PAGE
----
Peter Webb has re-entered the financial industry as chief executive officer (CEO) of Structured Investment Products (SIP), a fund administration business.
Webb has taken up the post 10 months after stepping down as chief executive of Unicorn Asset Management, the small-cap firm he founded in 2000.
During his time off, Webb says he was looking for a “small, clean financial services company” and he says he has found that in SIP.
“Here is a platform for me to build a more diverse strategy. It has the potential for new capital and acquisitions and I have some innovative ideas for the business.”
On April 21 SIP issued 22,200,000 ordinary shares to Webb, who paid £111,000 in return, making his stake in the company 29.98% of the enlarged capital.
Kim Berknov, the former CEO, stepped down to pass the role to Webb but will remain a non-executive director at SIP.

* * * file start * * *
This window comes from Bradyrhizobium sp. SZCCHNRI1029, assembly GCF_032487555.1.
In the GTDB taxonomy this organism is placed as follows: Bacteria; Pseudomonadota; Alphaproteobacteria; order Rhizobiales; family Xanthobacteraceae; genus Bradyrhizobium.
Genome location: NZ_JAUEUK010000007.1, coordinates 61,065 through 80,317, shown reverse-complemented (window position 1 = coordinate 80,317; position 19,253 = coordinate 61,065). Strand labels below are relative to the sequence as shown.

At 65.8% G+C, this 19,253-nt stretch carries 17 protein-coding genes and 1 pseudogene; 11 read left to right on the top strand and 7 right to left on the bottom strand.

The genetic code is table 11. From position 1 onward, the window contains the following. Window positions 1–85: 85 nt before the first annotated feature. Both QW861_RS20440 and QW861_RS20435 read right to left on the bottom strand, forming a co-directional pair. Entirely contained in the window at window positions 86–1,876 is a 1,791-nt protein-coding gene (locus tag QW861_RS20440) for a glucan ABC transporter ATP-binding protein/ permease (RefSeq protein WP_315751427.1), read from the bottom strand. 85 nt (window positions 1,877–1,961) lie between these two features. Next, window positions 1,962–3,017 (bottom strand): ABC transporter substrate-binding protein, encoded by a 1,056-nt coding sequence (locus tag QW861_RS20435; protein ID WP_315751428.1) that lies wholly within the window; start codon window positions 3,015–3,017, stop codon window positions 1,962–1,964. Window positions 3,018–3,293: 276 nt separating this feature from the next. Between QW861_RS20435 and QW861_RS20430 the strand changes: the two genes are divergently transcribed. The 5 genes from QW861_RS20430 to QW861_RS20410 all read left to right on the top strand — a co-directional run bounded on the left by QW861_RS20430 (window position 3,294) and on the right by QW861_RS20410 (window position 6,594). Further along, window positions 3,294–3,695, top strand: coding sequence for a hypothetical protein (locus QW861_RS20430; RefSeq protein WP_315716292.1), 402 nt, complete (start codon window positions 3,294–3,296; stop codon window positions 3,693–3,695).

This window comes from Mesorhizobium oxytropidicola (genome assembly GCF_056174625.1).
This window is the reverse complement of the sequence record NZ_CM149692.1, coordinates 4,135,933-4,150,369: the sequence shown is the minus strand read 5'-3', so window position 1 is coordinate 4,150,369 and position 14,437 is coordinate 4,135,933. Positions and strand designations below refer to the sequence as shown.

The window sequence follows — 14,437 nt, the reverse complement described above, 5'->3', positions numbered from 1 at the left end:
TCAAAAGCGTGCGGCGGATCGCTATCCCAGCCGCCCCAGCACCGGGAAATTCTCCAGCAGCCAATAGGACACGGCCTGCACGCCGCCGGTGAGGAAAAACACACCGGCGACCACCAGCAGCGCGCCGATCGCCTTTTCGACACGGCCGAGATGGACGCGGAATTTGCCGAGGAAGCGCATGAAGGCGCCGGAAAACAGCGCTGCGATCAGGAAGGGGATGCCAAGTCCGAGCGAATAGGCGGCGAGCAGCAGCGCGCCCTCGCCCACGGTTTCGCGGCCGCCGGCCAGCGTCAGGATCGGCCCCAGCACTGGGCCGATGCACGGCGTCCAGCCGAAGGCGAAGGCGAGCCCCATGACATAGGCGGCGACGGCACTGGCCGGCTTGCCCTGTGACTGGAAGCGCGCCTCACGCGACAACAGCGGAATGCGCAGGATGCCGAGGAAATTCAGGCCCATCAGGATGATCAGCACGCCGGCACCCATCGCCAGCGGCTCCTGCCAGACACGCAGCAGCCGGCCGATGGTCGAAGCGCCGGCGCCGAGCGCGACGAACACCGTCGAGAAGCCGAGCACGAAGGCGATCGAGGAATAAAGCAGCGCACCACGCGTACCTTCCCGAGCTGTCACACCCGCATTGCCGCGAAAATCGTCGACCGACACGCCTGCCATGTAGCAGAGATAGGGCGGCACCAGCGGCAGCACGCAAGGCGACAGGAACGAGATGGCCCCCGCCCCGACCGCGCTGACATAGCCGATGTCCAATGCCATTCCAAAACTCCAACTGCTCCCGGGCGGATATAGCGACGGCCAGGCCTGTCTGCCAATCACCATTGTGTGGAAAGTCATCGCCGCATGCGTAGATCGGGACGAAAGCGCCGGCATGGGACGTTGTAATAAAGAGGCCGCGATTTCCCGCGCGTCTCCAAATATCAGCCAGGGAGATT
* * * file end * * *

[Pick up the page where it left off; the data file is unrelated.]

Webb hopes to boost capital by “building a powerful shareholder network of successful entrepreneurs who will marry their interests through SIP”.
He has no plans to launch a fund range at SIP or do anything similar to the Unicorn business he ran for eight years. There he ran Eaglet, a small-cap investment trust that was taken over by arbitrageurs shortly before Webb’s departure from Unicorn, and the Outstanding British Companies fund, which still exists.
“I have no plans to launch a Peter Webb fund but I may launch a company to raise money for SIP to take advantage of and invest in strategic stakes.”
However, he does hint there are plenty of small fund management groups that are in need of help, which he could acquire through SIP.
He continues to own 27% of Unicorn, which now has six funds and two venture capital trusts, all with small assets under management.
“Last year Unicorn did what many small firms did, and that was to batten down the hatches through the difficult period. The key for it now must be to acquire and merge, as it can survive alone, but it won’t grow alone. It needs scale to attract the good people.
“[Before I left] I wanted to sell it and recreate it, but I didn’t have the support, so now I have a stake in a business without any leadership. I am keen to see them do something positive, and it is perfectly within my ability to take them out, but I would like to see them move on without that.”
Chief executive leaves Unicorn